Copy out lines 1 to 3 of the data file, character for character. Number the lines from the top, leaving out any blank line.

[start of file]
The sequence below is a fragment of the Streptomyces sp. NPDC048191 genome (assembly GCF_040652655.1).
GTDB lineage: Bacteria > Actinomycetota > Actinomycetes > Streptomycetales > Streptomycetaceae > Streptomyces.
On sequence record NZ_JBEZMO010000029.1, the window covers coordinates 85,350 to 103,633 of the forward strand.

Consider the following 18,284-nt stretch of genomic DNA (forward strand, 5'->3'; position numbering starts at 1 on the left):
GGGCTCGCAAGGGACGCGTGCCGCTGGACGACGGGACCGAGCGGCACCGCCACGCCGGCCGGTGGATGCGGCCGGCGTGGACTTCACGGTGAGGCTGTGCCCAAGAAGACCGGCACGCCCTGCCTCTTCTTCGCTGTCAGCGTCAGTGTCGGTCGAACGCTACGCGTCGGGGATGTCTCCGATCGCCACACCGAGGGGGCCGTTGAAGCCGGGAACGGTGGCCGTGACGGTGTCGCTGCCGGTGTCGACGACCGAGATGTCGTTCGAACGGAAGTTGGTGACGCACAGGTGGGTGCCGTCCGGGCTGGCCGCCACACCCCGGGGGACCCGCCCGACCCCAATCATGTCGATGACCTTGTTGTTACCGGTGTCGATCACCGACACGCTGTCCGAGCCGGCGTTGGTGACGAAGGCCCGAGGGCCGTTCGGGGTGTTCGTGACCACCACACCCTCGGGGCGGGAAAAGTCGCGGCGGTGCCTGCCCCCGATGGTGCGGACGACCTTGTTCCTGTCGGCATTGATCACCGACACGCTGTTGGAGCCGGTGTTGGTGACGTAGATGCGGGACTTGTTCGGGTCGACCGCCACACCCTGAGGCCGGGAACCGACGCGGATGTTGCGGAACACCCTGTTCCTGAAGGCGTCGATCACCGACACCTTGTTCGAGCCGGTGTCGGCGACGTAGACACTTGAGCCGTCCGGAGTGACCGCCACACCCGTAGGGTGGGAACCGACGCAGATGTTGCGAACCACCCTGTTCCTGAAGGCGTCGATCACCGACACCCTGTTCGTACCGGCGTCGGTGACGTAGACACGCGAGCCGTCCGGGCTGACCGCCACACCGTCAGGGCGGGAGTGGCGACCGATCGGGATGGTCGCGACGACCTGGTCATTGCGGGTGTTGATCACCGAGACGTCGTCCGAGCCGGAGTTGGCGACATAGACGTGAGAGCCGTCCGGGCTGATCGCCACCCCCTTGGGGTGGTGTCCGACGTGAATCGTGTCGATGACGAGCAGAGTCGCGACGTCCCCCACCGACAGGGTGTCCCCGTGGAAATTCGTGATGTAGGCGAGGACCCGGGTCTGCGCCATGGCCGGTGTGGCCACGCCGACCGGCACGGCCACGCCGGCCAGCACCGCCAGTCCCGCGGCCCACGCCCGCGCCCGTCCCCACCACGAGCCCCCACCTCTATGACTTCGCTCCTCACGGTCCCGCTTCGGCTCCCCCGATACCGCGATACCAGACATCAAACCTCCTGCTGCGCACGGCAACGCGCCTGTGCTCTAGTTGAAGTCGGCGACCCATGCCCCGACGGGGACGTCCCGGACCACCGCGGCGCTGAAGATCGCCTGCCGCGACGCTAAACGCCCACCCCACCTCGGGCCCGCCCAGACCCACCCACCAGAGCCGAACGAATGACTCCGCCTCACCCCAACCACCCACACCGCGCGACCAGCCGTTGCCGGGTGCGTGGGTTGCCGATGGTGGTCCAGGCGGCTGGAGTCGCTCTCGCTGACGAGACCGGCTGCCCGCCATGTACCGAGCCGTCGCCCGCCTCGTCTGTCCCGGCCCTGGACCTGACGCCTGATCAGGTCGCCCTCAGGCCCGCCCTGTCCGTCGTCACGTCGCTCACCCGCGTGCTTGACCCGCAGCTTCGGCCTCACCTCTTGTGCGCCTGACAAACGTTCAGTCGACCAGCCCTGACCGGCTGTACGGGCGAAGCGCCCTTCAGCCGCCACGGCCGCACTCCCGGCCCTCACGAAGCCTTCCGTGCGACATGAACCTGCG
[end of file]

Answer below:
The sequence below is a fragment of the Streptomyces sp. NPDC048191 genome (assembly GCF_040652655.1).
GTDB lineage: Bacteria > Actinomycetota > Actinomycetes > Streptomycetales > Streptomycetaceae > Streptomyces.
On sequence record NZ_JBEZMO010000029.1, the window covers coordinates 85,350 to 103,633 of the forward strand.